close look and you may see where the screws are holding them to the wall,
and to each other. A reversible drill with screwdriver bit makes quick work
Before you pay to have the cabinets hauled away tot he dump, you can
probably give them away. Lots of people us old kitchen cabinets in the
garage or basement.
Did a complete demo of the kitchen cabinets when the wife and I redid
the kitchen in 2005.
First, good equipment is essential: heavy-duty gloves, eye protection
and at least two good prybars. Maybe a sawzall or rotary zip tool for
the really stubborn stuff. And a couple of people to help you with the
Questions to consider before beginning: what kind of plumbing and
electrical are you going to have to work around to remove the
cabinets? How old are the cabinets and how were they mounted to the
wall? Do you want to use the cabinets elsewhere or give them to
someone who can, or are you going to trash/recycle them?
For example, the upper cabinets in my kitchen were mounted directly to
the cinder block firewall between our house and the neighbor, and they
were mounted with masonry cut nails. Bolts would have made it nearly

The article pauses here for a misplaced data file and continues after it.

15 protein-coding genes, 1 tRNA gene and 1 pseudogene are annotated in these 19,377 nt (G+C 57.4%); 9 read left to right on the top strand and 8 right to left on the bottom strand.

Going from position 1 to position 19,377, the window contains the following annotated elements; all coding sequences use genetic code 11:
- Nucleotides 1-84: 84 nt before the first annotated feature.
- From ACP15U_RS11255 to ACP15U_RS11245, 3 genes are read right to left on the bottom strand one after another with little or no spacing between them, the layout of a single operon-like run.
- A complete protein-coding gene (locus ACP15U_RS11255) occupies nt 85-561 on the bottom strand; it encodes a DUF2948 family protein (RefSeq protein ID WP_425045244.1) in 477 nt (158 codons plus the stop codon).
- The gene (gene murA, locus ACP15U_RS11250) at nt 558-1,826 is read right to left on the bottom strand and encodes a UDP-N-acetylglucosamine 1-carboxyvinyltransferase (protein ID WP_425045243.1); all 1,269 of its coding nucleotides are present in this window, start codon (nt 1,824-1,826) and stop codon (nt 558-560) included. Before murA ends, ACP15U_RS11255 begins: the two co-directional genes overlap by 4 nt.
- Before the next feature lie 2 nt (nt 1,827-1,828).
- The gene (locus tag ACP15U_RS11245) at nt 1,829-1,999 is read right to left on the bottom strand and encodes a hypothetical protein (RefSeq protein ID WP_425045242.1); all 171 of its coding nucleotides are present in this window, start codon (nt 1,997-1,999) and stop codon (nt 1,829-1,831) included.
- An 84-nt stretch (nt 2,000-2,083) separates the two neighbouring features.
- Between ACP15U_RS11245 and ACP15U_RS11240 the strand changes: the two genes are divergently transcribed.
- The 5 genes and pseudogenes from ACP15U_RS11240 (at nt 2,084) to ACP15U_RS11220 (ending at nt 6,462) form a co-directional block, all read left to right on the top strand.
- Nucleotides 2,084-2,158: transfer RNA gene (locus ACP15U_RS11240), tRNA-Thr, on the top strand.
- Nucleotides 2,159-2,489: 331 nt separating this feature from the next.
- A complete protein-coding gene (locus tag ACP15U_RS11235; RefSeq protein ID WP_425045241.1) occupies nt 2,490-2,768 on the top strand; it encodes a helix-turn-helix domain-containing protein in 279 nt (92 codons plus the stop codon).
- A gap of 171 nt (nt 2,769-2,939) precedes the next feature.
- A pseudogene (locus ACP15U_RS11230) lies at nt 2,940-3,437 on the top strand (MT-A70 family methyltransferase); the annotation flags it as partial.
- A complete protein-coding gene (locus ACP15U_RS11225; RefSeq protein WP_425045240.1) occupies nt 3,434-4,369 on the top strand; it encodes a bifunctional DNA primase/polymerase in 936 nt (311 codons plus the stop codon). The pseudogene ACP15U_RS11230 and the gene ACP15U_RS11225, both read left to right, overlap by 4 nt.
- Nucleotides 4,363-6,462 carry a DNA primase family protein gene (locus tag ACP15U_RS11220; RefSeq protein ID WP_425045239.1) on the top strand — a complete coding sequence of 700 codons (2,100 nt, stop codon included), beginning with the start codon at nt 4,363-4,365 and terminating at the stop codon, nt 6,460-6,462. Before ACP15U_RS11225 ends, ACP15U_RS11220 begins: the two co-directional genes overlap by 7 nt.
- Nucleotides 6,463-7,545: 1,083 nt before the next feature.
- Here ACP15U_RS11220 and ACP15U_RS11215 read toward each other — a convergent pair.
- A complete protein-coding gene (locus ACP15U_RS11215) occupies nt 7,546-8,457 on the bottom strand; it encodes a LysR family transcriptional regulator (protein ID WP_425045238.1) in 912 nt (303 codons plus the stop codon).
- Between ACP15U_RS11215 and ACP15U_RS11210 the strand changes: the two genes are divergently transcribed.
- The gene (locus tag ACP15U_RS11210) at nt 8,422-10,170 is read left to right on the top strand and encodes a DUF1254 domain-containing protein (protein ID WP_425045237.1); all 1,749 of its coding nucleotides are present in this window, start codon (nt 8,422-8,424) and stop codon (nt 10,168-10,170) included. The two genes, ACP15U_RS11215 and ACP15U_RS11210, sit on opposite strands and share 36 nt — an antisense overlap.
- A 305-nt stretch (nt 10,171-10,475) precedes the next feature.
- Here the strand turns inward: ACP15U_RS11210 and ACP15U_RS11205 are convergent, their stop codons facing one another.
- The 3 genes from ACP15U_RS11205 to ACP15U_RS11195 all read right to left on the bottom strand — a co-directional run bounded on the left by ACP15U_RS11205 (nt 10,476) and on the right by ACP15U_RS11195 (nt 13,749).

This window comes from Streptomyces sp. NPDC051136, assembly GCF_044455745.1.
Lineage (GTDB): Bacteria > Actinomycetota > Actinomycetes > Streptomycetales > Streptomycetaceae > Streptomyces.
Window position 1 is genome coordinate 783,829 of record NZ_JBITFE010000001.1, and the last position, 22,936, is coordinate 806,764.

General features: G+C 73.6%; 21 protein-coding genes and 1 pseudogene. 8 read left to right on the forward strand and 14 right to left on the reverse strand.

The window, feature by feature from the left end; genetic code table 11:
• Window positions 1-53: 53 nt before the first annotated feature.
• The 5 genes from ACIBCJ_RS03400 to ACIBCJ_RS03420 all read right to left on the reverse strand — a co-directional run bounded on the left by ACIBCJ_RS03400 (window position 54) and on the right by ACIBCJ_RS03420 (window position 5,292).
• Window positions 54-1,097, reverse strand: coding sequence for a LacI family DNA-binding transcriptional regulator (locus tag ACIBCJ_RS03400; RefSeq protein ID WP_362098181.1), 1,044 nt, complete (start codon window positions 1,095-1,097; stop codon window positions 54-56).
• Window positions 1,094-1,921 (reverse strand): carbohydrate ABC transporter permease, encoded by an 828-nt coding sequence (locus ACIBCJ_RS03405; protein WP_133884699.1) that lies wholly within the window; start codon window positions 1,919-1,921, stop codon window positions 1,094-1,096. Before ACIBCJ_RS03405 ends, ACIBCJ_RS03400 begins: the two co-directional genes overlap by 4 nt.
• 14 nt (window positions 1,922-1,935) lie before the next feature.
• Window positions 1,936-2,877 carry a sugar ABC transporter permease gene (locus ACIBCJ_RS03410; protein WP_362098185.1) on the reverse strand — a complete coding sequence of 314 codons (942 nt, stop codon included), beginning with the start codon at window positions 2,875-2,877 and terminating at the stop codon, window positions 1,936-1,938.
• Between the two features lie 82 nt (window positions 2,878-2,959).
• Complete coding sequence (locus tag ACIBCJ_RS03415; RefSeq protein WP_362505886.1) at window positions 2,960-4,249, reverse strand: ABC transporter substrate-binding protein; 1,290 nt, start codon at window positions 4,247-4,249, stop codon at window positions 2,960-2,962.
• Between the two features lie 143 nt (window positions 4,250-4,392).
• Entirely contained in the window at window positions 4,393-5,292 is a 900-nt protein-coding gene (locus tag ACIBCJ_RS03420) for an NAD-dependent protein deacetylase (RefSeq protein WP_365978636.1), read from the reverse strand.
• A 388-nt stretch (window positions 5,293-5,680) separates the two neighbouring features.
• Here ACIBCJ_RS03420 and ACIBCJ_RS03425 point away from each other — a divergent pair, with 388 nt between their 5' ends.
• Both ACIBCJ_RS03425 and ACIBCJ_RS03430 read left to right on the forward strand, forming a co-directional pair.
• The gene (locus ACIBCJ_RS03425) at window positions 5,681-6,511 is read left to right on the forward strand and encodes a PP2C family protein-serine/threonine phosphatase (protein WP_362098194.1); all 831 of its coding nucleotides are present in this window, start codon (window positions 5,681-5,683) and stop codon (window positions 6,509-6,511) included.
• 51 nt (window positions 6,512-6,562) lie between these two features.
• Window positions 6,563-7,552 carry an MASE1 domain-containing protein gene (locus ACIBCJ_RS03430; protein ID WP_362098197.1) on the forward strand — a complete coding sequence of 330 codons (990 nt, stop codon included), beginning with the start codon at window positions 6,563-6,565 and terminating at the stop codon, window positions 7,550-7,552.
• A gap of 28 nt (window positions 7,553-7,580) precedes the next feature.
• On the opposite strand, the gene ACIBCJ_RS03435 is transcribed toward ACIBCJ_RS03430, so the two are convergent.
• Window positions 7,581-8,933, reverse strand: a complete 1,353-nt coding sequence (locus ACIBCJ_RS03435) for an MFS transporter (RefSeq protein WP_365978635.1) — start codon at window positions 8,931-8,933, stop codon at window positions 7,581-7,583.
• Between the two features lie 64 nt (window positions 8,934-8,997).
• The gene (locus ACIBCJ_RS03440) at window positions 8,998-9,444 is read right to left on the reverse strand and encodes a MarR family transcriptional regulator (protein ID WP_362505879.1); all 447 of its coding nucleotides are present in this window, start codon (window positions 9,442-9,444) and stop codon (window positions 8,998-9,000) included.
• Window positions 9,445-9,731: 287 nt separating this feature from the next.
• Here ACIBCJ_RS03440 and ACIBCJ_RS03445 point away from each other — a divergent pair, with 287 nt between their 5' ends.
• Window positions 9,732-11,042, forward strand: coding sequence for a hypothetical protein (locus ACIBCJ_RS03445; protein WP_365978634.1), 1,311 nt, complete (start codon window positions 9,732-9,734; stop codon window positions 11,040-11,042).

impossible to get the cabinets down intact.
We needed to get them down intact because we were donating them to a
local organization that provides building materials to people who are
struggling economically. It was well worth the extra time and care to
get them out without damaging them.
Be prepared also that things behind the cabinets may be in worse shape
than you expected when you are done. Factor in time to repair and
patch, and really spend the time to prep the walls properly to make
your new cabinet installation as easy as possible. Don't spend time
worrying about seams and paint, but definitely make the wall flat,
anticipate curvature and bumps that may get in the way of the cabinets
mounting flush to the wall.
Oh, and definitely, definitely definitely map our your studs or other
anchoring locations, and try doing some test fitting to plan your
screw points before you hang your first cabinet. It will save you
loads of headaches later.
As to the greater question, would I do my own kitchen remodel again?
In a heartbeat. There are kitchens built for looks, and kitchens built
for cooks. Most homes have the fomer; I want to make sure mine is the